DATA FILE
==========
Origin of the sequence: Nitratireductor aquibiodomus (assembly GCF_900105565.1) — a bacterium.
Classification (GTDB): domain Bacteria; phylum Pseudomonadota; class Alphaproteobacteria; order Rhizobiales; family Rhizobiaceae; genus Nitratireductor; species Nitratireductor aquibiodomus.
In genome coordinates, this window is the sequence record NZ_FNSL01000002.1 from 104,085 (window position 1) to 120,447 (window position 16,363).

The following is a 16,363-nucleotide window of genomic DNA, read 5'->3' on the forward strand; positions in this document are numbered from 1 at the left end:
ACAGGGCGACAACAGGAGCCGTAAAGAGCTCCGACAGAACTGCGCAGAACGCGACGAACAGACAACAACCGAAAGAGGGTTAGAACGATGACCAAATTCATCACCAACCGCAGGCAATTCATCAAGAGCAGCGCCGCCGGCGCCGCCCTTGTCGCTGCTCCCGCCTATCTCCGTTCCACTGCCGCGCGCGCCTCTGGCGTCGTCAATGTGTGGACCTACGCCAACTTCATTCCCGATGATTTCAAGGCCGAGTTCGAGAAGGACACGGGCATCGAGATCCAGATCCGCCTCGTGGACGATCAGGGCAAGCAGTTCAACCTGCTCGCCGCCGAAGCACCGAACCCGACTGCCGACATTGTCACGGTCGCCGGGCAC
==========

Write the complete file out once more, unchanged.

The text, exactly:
Origin of the sequence: Nitratireductor aquibiodomus (assembly GCF_900105565.1) — a bacterium.
Classification (GTDB): domain Bacteria; phylum Pseudomonadota; class Alphaproteobacteria; order Rhizobiales; family Rhizobiaceae; genus Nitratireductor; species Nitratireductor aquibiodomus.
In genome coordinates, this window is the sequence record NZ_FNSL01000002.1 from 104,085 (window position 1) to 120,447 (window position 16,363).

The following is a 16,363-nucleotide window of genomic DNA, read 5'->3' on the forward strand; positions in this document are numbered from 1 at the left end:
ACAGGGCGACAACAGGAGCCGTAAAGAGCTCCGACAGAACTGCGCAGAACGCGACGAACAGACAACAACCGAAAGAGGGTTAGAACGATGACCAAATTCATCACCAACCGCAGGCAATTCATCAAGAGCAGCGCCGCCGGCGCCGCCCTTGTCGCTGCTCCCGCCTATCTCCGTTCCACTGCCGCGCGCGCCTCTGGCGTCGTCAATGTGTGGACCTACGCCAACTTCATTCCCGATGATTTCAAGGCCGAGTTCGAGAAGGACACGGGCATCGAGATCCAGATCCGCCTCGTGGACGATCAGGGCAAGCAGTTCAACCTGCTCGCCGCCGAAGCACCGAACCCGACTGCCGACATTGTCACGGTCGCCGGGCAC